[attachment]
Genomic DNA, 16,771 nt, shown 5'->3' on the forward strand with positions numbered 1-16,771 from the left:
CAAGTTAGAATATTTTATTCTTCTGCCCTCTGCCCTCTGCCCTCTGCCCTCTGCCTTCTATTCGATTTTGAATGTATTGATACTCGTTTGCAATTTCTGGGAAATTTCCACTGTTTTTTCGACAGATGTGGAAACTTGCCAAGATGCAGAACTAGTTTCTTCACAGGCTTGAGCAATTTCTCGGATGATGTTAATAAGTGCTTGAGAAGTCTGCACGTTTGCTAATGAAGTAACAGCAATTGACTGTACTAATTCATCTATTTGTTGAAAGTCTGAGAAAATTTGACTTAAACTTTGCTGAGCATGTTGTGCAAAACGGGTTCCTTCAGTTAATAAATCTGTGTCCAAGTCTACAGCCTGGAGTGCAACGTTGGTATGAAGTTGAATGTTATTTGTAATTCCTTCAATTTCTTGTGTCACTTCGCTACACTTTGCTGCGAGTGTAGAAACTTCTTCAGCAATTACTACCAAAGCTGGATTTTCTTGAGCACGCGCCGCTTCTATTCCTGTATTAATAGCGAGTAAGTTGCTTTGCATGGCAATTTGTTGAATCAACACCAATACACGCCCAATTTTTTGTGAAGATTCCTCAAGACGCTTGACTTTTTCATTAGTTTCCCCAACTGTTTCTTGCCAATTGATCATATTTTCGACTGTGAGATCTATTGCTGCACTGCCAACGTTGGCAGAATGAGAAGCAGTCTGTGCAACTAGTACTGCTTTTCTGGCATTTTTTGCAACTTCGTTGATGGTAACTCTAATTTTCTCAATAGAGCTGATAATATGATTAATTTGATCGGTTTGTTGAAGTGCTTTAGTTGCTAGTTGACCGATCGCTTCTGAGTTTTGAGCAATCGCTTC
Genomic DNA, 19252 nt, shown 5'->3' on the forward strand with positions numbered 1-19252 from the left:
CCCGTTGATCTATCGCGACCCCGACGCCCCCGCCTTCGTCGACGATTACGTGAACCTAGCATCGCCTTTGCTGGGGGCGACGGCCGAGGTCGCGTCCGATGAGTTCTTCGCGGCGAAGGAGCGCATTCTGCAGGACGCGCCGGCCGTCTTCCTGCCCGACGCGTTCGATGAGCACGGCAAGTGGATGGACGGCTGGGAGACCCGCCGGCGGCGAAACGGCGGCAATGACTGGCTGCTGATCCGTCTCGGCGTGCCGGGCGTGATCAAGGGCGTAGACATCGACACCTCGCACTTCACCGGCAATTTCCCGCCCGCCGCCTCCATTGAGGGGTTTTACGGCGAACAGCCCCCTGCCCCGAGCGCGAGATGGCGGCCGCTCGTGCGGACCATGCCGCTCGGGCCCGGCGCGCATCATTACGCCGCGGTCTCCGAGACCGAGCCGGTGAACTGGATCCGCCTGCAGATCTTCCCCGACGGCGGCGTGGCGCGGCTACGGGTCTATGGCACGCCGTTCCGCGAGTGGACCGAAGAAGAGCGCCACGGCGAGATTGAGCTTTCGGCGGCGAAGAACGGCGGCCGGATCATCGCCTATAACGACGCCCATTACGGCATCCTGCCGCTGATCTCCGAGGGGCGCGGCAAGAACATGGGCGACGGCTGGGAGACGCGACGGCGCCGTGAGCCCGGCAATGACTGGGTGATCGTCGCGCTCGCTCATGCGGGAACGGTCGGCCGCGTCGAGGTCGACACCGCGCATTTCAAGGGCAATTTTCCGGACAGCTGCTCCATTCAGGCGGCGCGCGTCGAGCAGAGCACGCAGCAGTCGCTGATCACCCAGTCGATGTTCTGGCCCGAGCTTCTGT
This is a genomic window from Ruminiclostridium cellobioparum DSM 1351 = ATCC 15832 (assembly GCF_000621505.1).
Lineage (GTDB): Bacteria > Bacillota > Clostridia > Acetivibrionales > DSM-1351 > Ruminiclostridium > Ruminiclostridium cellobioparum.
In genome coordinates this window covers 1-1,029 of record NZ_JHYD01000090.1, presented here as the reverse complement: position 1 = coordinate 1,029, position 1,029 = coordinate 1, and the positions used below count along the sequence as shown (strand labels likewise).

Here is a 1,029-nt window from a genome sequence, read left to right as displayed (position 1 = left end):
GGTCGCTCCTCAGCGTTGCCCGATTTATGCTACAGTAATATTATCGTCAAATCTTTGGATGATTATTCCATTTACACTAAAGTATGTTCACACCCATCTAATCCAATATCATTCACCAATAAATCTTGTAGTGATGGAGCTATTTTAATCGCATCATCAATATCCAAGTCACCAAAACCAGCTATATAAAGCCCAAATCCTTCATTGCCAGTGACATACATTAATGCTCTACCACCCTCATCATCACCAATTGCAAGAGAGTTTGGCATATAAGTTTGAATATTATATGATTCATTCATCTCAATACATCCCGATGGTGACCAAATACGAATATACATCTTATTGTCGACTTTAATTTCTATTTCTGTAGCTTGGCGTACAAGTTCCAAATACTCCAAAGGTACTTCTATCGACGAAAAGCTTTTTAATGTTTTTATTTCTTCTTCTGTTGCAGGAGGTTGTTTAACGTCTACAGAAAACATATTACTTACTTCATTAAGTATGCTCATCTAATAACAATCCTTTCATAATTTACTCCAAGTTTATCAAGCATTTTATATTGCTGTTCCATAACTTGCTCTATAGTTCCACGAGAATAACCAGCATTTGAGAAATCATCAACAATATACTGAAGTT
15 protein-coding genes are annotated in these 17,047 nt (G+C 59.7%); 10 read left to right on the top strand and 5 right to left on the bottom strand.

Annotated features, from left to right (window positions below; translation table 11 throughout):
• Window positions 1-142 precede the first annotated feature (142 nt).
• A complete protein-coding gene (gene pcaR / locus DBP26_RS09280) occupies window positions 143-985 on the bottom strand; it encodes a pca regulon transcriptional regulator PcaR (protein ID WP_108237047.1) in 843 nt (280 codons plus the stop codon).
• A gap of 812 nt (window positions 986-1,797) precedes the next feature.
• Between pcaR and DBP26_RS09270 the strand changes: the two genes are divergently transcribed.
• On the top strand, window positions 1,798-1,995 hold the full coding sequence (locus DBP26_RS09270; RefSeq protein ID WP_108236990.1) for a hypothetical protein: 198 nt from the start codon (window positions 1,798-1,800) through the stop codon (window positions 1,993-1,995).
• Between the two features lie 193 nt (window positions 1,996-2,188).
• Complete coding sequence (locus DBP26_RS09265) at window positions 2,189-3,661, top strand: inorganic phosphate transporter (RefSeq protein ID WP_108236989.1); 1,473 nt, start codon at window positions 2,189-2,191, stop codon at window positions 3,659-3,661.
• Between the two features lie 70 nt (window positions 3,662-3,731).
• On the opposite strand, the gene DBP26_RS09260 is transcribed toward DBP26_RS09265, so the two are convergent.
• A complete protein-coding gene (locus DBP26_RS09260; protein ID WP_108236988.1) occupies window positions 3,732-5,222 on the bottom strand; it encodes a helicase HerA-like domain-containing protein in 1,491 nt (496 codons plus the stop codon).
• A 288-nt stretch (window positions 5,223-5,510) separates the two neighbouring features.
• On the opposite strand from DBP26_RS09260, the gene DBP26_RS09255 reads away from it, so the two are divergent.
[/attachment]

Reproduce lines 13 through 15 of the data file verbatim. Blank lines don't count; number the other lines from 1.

• A complete protein-coding gene (gene pcaR / locus DBP26_RS09280) occupies window positions 143-985 on the bottom strand; it encodes a pca regulon transcriptional regulator PcaR (protein ID WP_108237047.1) in 843 nt (280 codons plus the stop codon).
• A gap of 812 nt (window positions 986-1,797) precedes the next feature.
• Between pcaR and DBP26_RS09270 the strand changes: the two genes are divergently transcribed.